As soon as I started reading the book, I could see the story playing out in my head just as it does in the movie.
When Elizabeth Spencer’s 1960 novella “Light in the Piazza” was adapted for film, the movie is nearly identical to the original printed word. This doesn’t often happen.
In the opening pages, Margaret Johnson and her daughter Clara explore a piazza. Clara loses her hat causing her to meet Fabrizio — just like in the film.
From page one, this Italian love story was a much needed respite after finishing Glendon Swarthout’s book “Where the Boys Are.”
The book “Light in the Piazza” was a turning point in the career of Mississippi-born author, Elizabeth Spencer; featuring many firsts for her. It was her first novel not set in her home state of Mississippi, and it was her first book that featured a female protagonist.
“The way I was brought up. It was considered that men did all the interesting things out in the world and women were pretty much reduced to a domestic pattern or minor careers,” Spencer was quoted in her Washington Post obituary. “The whole idea of a woman in the arts must have horrified my family at first.”
The novella and film follow Winston-Salem, N.C., natives Margaret Johnson and her grown daughter Clara on a trip to Florence, Italy. Unbeknownst to most people is that Clara had an accident when she was a child. She was kicked in the head by her pony, and though Clara is 26, she still acts like she is 10 years old. While in Florence, the Johnsons meet Fabrizio, who is drawn to Clara and woos him. Clara also falls in love with Fabrizio. The romance brings Margaret to dream about Clara’s future and if she can have an adult, married life.
Spencer traveled in Italy as a part of the Guggenheim Fellowship, and then traveled to Canada. She later said that as she watched the snow in Canada, she started thinking of the light in Italy that she described as “the sense that everything is clear and visible, that nothing is withheld.”
“A work written under great compulsion, while I was under the spell of Italy,” she said. “But it took me, all told, about a month to write.”
While the setting is in Italy, Spencer still focuses on southern roots while having the Johnson family hail from North Carolina. The setting and the characters make for a study of two cultures and mannerisms giving “clear pictures of both without taking sides,” Louis Dollarhide wrote in his Clarion-Ledger review, published on Nov. 20, 1960.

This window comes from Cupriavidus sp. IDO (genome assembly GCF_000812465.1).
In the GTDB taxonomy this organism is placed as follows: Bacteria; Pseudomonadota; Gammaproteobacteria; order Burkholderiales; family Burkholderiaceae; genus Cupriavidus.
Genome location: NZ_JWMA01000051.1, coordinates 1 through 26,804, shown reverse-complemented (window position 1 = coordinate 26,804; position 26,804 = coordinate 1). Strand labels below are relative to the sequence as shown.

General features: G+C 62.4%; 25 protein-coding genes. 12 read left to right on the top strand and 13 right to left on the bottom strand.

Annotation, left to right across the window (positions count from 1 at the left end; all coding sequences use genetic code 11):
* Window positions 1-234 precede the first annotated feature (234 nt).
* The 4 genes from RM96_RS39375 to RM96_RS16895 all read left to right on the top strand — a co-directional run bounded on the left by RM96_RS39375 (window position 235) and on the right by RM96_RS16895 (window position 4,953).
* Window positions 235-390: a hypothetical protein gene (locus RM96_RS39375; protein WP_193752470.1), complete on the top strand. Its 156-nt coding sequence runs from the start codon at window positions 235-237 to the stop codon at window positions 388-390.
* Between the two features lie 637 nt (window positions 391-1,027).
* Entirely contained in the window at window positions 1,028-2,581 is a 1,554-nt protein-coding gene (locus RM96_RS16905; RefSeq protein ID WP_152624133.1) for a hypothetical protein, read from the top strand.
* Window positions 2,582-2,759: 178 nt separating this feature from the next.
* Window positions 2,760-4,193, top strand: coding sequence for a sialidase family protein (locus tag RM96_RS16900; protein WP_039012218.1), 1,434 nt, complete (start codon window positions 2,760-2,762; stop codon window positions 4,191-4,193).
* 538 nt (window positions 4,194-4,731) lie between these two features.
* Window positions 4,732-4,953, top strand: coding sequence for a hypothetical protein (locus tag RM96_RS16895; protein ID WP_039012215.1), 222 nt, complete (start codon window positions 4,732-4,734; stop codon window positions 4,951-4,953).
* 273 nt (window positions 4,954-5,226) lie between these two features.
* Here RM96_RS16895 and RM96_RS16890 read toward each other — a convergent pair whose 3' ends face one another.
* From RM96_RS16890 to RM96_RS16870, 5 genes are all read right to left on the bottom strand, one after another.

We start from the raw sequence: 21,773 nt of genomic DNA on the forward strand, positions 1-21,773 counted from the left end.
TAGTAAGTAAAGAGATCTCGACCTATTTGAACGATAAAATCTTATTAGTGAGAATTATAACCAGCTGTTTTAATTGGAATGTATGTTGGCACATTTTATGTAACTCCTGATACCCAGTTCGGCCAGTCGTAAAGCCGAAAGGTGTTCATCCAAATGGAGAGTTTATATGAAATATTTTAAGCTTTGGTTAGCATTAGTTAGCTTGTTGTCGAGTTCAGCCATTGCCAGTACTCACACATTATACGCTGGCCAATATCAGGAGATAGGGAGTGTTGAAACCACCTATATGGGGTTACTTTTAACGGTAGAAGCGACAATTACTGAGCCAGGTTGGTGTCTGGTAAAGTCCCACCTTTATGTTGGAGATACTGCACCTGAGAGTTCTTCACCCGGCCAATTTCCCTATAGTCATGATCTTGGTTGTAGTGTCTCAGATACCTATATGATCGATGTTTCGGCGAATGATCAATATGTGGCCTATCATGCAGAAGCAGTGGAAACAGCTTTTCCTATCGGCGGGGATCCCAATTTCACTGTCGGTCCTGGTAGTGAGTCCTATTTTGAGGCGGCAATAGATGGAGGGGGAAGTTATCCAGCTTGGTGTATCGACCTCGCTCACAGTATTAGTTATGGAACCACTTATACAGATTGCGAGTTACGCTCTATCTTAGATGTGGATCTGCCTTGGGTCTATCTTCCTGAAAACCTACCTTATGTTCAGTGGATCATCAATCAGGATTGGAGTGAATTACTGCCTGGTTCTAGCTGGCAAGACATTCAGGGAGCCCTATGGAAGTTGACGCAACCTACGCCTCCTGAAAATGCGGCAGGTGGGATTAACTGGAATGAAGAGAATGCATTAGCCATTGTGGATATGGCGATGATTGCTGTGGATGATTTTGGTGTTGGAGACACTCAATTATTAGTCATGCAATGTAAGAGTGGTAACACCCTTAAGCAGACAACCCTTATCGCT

Spencer’s “Light in the Piazza” was a success, selling two million dollars and was made into a Metro-Goldwyn-Mayer film in 1962. Olivia de Havilland starred as Margaret Johnson and Yvette Mimieux as her daughter Clara. George Hamilton played Fabrizio with Rossano Brazzi as his father.
This is a favorite film of mine, so I was pleased that the film and the movie were so similar. Mimieux is perfect at playing a childlike adult, doing little things like playing while she’s walking or blowing into her straw to shoot the paper wrapper off across the table.
The film features a gorgeous, sweeping score by Mario Nascimbene. Filmed on location in Italy, cinematographer Otto Heller beautifully captures the light and beauty of Florence and Rome. Not to mention, Mimieux wears gorgeous dresses by Dolly Smith and de Havilland wears Dior frocks.
The film is lovely and reflects the novel well, staying fairly true to the written word. However, there are a few differences:
• In the book, Margaret only thinks about her husband Noel’s reactions and the two talk on the phone. The book version of Noel stays in the United States. In the film, Noel (played by Barry Sullivan) flies to Italy to evaluate the situation. Sullivan’s Noel is slightly softer in the film than the book, which describes him as extremely well-planned and traditional to a fault.
• Margaret has a grown son, who isn’t mentioned in the movie.
• In the film, Margaret hires a tutor for Clara for teaching and companionship. The tutor isn’t in the book.
• In the film, Rossano Brazzi follows his son where he’s having dinner with the Johnsons so he can meet the American mother and daughter. They meet differently in the book.
While these are differences, none of them are earthshattering. Since the book is primarily told through Margaret’s point of view, the film’s addition of Noel coming in person and the tutor allowed some of the conversations to be told that are shared by Margaret’s narration in the book.
Elizabeth Spencer later said she was surprised by the success of “Light in the Piazza,” and at one point calling it an “albatross,” according to her obituary in the New Yorker.
Later, in 2005, “Light in the Piazza” was adapted into a Broadway play, which ran for 504 performances and won six Tony Awards.
While Spencer had varying views about the success of “Light in the Piazza,” and felt her other books were better (such as “The Voice at the Back Door”), she also noted later that it helped her develop her writing.
“I think this work has great charm,” Spencer later said. “It probably is the real thing.”